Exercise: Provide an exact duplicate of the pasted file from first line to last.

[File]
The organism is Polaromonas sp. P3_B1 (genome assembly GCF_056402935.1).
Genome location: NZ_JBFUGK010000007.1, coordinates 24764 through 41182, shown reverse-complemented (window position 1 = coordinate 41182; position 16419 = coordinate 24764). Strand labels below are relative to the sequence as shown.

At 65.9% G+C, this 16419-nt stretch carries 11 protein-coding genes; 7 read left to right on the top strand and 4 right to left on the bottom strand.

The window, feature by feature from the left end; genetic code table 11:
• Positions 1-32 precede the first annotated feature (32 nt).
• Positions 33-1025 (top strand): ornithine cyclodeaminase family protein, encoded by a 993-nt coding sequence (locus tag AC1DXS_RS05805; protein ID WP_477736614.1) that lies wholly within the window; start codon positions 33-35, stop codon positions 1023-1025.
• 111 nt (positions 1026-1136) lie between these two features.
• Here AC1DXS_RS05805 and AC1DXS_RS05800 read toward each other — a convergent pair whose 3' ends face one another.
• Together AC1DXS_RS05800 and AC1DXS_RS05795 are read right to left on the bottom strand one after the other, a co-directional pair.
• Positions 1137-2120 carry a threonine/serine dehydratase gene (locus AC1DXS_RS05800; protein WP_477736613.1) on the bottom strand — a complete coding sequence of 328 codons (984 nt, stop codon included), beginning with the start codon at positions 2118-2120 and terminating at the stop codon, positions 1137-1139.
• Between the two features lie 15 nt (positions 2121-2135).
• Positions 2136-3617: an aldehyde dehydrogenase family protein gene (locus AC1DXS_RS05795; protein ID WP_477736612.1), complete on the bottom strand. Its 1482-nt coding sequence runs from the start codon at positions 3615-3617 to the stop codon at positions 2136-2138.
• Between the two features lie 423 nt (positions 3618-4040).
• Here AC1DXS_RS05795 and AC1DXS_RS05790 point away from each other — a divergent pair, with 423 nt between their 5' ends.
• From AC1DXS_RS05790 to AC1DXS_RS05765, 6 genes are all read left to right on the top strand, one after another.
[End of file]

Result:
The organism is Polaromonas sp. P3_B1 (genome assembly GCF_056402935.1).
Genome location: NZ_JBFUGK010000007.1, coordinates 24764 through 41182, shown reverse-complemented (window position 1 = coordinate 41182; position 16419 = coordinate 24764). Strand labels below are relative to the sequence as shown.

At 65.9% G+C, this 16419-nt stretch carries 11 protein-coding genes; 7 read left to right on the top strand and 4 right to left on the bottom strand.

The window, feature by feature from the left end; genetic code table 11:
• Positions 1-32 precede the first annotated feature (32 nt).
• Positions 33-1025 (top strand): ornithine cyclodeaminase family protein, encoded by a 993-nt coding sequence (locus tag AC1DXS_RS05805; protein ID WP_477736614.1) that lies wholly within the window; start codon positions 33-35, stop codon positions 1023-1025.
• 111 nt (positions 1026-1136) lie between these two features.
• Here AC1DXS_RS05805 and AC1DXS_RS05800 read toward each other — a convergent pair whose 3' ends face one another.
• Together AC1DXS_RS05800 and AC1DXS_RS05795 are read right to left on the bottom strand one after the other, a co-directional pair.
• Positions 1137-2120 carry a threonine/serine dehydratase gene (locus AC1DXS_RS05800; protein WP_477736613.1) on the bottom strand — a complete coding sequence of 328 codons (984 nt, stop codon included), beginning with the start codon at positions 2118-2120 and terminating at the stop codon, positions 1137-1139.
• Between the two features lie 15 nt (positions 2121-2135).
• Positions 2136-3617: an aldehyde dehydrogenase family protein gene (locus AC1DXS_RS05795; protein ID WP_477736612.1), complete on the bottom strand. Its 1482-nt coding sequence runs from the start codon at positions 3615-3617 to the stop codon at positions 2136-2138.
• Between the two features lie 423 nt (positions 3618-4040).
• Here AC1DXS_RS05795 and AC1DXS_RS05790 point away from each other — a divergent pair, with 423 nt between their 5' ends.
• From AC1DXS_RS05790 to AC1DXS_RS05765, 6 genes are all read left to right on the top strand, one after another.